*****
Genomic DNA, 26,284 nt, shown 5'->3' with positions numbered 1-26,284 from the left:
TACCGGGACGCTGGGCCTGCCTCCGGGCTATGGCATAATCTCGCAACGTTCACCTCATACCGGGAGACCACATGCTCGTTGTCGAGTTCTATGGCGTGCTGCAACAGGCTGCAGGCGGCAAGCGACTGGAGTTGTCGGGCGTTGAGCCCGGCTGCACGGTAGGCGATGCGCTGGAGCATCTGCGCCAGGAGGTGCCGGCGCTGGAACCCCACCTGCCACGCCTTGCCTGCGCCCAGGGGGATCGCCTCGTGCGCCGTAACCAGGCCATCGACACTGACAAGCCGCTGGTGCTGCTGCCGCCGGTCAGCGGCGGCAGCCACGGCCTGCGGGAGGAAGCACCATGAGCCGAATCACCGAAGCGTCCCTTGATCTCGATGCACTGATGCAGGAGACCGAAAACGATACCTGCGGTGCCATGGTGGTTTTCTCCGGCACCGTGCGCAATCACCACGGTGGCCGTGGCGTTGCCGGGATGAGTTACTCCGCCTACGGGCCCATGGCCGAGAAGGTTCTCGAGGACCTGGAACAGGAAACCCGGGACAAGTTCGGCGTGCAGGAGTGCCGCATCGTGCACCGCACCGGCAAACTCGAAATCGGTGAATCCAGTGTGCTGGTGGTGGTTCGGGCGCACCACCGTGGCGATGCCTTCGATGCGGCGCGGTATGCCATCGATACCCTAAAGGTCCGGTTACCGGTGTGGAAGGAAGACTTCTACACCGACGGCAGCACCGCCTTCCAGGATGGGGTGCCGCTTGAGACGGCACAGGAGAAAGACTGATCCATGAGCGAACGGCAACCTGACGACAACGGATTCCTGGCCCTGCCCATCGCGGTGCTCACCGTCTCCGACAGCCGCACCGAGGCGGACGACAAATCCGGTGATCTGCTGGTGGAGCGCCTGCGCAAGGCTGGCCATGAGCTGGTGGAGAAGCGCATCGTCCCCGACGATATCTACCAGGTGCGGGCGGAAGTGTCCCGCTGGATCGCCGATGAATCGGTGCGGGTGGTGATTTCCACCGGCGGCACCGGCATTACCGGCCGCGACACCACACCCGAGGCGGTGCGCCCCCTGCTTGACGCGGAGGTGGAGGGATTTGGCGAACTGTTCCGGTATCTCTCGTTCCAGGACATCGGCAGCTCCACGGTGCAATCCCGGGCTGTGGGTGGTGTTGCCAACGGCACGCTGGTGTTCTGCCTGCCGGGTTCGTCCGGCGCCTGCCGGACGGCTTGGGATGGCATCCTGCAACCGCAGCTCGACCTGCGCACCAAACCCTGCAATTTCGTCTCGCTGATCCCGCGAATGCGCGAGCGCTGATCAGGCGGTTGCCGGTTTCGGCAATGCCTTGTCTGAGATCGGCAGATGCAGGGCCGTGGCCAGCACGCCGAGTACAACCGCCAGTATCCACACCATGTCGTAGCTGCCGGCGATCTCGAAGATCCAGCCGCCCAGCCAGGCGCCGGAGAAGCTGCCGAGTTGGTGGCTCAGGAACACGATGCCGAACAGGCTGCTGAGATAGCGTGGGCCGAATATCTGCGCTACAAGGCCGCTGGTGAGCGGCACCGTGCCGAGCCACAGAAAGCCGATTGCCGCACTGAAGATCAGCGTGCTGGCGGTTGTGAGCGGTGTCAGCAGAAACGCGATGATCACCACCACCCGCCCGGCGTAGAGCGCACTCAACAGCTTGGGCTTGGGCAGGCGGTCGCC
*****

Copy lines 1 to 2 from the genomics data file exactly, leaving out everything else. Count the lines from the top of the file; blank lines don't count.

Genomic DNA, 26,284 nt, shown 5'->3' with positions numbered 1-26,284 from the left:
TACCGGGACGCTGGGCCTGCCTCCGGGCTATGGCATAATCTCGCAACGTTCACCTCATACCGGGAGACCACATGCTCGTTGTCGAGTTCTATGGCGTGCTGCAACAGGCTGCAGGCGGCAAGCGACTGGAGTTGTCGGGCGTTGAGCCCGGCTGCACGGTAGGCGATGCGCTGGAGCATCTGCGCCAGGAGGTGCCGGCGCTGGAACCCCACCTGCCACGCCTTGCCTGCGCCCAGGGGGATCGCCTCGTGCGCCGTAACCAGGCCATCGACACTGACAAGCCGCTGGTGCTGCTGCCGCCGGTCAGCGGCGGCAGCCACGGCCTGCGGGAGGAAGCACCATGAGCCGAATCACCGAAGCGTCCCTTGATCTCGATGCACTGATGCAGGAGACCGAAAACGATACCTGCGGTGCCATGGTGGTTTTCTCCGGCACCGTGCGCAATCACCACGGTGGCCGTGGCGTTGCCGGGATGAGTTACTCCGCCTACGGGCCCATGGCCGAGAAGGTTCTCGAGGACCTGGAACAGGAAACCCGGGACAAGTTCGGCGTGCAGGAGTGCCGCATCGTGCACCGCACCGGCAAACTCGAAATCGGTGAATCCAGTGTGCTGGTGGTGGTTCGGGCGCACCACCGTGGCGATGCCTTCGATGCGGCGCGGTATGCCATCGATACCCTAAAGGTCCGGTTACCGGTGTGGAAGGAAGACTTCTACACCGACGGCAGCACCGCCTTCCAGGATGGGGTGCCGCTTGAGACGGCACAGGAGAAAGACTGATCCATGAGCGAACGGCAACCTGACGACAACGGATTCCTGGCCCTGCCCATCGCGGTGCTCACCGTCTCCGACAGCCGCACCGAGGCGGACGACAAATCCGGTGATCTGCTGGTGGAGCGCCTGCGCAAGGCTGGCCATGAGCTGGTGGAGAAGCGCATCGTCCCCGACGATATCTACCAGGTGCGGGCGGAAGTGTCCCGCTGGATCGCCGATGAATCGGTGCGGGTGGTGATTTCCACCGGCGGCACCGGCATTACCGGCCGCGACACCACACCCGAGGCGGTGCGCCCCCTGCTTGACGCGGAGGTGGAGGGATTTGGCGAACTGTTCCGGTATCTCTCGTTCCAGGACATCGGCAGCTCCACGGTGCAATCCCGGGCTGTGGGTGGTGTTGCCAACGGCACGCTGGTGTTCTGCCTGCCGGGTTCGTCCGGCGCCTGCCGGACGGCTTGGGATGGCATCCTGCAACCGCAGCTCGACCTGCGCACCAAACCCTGCAATTTCGTCTCGCTGATCCCGCGAATGCGCGAGCGCTGATCAGGCGGTTGCCGGTTTCGGCAATGCCTTGTCTGAGATCGGCAGATGCAGGGCCGTGGCCAGCACGCCGAGTACAACCGCCAGTATCCACACCATGTCGTAGCTGCCGGCGATCTCGAAGATCCAGCCGCCCAGCCAGGCGCCGGAGAAGCTGCCGAGTTGGTGGCTCAGGAACACGATGCCGAACAGGCTGCTGAGATAGCGTGGGCCGAATATCTGCGCTACAAGGCCGCTGGTGAGCGGCACCGTGCCGAGCCACAGAAAGCCGATTGCCGCACTGAAGATCAGCGTGCTGGCGGTTGTGAGCGGTGTCAGCAGAAACGCGATGATCACCACCACCCGCCCGGCGTAGAGCGCACTCAACAGCTTGGGCTTGGGCAGGCGGTCGCC